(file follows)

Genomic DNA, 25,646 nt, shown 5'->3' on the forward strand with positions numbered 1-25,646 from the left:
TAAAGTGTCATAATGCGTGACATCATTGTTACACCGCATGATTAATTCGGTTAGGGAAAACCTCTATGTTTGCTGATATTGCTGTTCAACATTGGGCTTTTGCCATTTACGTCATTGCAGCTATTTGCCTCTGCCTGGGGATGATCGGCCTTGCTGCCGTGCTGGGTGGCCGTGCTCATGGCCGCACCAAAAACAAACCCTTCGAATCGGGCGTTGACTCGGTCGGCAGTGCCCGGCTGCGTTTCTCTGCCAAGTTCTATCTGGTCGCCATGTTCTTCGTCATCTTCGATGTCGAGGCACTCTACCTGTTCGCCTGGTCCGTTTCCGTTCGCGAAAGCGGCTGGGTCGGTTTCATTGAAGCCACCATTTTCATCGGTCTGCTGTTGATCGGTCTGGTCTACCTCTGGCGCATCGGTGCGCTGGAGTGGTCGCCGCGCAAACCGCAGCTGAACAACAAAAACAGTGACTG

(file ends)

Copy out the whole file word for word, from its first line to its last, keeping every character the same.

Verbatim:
Genomic DNA, 25,646 nt, shown 5'->3' on the forward strand with positions numbered 1-25,646 from the left:
TAAAGTGTCATAATGCGTGACATCATTGTTACACCGCATGATTAATTCGGTTAGGGAAAACCTCTATGTTTGCTGATATTGCTGTTCAACATTGGGCTTTTGCCATTTACGTCATTGCAGCTATTTGCCTCTGCCTGGGGATGATCGGCCTTGCTGCCGTGCTGGGTGGCCGTGCTCATGGCCGCACCAAAAACAAACCCTTCGAATCGGGCGTTGACTCGGTCGGCAGTGCCCGGCTGCGTTTCTCTGCCAAGTTCTATCTGGTCGCCATGTTCTTCGTCATCTTCGATGTCGAGGCACTCTACCTGTTCGCCTGGTCCGTTTCCGTTCGCGAAAGCGGCTGGGTCGGTTTCATTGAAGCCACCATTTTCATCGGTCTGCTGTTGATCGGTCTGGTCTACCTCTGGCGCATCGGTGCGCTGGAGTGGTCGCCGCGCAAACCGCAGCTGAACAACAAAAACAGTGACTG